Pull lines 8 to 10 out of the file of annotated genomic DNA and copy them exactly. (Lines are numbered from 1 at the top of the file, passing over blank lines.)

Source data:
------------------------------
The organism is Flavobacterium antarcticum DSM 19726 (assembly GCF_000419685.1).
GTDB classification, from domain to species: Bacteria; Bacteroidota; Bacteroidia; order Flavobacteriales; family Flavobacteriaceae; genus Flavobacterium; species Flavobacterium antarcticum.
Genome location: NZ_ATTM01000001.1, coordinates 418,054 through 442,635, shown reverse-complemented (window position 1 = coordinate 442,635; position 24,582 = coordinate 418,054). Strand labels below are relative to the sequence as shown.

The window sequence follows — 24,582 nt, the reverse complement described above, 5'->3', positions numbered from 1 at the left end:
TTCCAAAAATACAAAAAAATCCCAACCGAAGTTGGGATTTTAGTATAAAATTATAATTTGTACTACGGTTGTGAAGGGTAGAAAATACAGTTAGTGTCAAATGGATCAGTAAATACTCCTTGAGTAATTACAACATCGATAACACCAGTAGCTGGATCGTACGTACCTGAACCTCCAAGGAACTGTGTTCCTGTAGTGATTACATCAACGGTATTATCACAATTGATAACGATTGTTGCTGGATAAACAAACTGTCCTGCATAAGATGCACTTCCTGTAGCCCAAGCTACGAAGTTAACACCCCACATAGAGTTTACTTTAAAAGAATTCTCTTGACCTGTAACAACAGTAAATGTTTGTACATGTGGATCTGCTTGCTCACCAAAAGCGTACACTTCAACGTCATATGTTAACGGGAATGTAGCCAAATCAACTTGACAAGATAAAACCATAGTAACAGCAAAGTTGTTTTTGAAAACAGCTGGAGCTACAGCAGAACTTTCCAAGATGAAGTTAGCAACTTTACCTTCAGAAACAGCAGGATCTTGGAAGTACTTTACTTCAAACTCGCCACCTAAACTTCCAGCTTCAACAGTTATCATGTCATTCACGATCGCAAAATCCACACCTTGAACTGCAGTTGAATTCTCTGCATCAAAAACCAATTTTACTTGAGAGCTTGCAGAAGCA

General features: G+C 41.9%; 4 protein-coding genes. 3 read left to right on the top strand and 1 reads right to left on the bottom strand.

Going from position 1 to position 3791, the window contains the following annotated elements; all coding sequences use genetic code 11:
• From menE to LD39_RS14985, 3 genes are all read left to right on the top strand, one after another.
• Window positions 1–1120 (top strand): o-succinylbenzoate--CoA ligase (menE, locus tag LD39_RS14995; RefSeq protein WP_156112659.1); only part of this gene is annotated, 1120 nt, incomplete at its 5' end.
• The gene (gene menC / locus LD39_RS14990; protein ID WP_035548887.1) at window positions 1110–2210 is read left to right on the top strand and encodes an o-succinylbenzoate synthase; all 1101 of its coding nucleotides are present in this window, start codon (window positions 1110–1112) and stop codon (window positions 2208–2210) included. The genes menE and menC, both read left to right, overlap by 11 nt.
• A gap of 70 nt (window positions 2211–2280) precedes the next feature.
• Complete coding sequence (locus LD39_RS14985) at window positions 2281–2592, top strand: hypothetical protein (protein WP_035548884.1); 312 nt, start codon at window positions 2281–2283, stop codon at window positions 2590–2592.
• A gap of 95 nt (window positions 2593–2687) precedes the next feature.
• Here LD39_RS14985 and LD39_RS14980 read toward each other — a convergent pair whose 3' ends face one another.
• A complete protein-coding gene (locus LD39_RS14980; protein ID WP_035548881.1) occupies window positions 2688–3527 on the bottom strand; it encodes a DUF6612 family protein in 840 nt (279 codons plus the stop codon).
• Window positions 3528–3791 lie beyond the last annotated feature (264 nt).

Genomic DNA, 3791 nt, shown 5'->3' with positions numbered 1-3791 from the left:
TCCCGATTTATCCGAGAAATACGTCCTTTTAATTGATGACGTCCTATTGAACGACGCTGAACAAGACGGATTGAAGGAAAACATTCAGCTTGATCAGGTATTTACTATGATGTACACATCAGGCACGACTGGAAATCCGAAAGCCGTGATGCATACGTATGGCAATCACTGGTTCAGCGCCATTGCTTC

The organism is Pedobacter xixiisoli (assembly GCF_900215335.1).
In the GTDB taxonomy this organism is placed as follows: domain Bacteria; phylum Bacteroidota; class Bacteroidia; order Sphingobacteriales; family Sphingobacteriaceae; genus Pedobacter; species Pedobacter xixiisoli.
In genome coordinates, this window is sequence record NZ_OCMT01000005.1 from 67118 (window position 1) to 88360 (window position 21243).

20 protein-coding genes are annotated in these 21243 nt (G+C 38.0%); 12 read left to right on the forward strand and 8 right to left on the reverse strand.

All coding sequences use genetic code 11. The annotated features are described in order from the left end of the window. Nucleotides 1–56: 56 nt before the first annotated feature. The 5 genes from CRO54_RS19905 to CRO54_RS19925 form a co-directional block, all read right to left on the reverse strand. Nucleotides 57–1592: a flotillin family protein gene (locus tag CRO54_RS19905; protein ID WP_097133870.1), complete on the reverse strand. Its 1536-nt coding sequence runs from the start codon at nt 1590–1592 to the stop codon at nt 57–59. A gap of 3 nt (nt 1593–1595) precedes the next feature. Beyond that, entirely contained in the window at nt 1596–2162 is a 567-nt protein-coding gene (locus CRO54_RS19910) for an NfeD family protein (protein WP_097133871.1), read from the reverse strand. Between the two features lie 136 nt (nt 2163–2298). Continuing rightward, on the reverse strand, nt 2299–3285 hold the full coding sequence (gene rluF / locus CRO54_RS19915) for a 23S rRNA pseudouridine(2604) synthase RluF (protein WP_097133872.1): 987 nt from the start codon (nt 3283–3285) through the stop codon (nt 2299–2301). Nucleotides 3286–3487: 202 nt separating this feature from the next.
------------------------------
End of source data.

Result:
• From menE to LD39_RS14985, 3 genes are all read left to right on the top strand, one after another.
• Window positions 1–1120 (top strand): o-succinylbenzoate--CoA ligase (menE, locus tag LD39_RS14995; RefSeq protein WP_156112659.1); only part of this gene is annotated, 1120 nt, incomplete at its 5' end.
• The gene (gene menC / locus LD39_RS14990; protein ID WP_035548887.1) at window positions 1110–2210 is read left to right on the top strand and encodes an o-succinylbenzoate synthase; all 1101 of its coding nucleotides are present in this window, start codon (window positions 1110–1112) and stop codon (window positions 2208–2210) included. The genes menE and menC, both read left to right, overlap by 11 nt.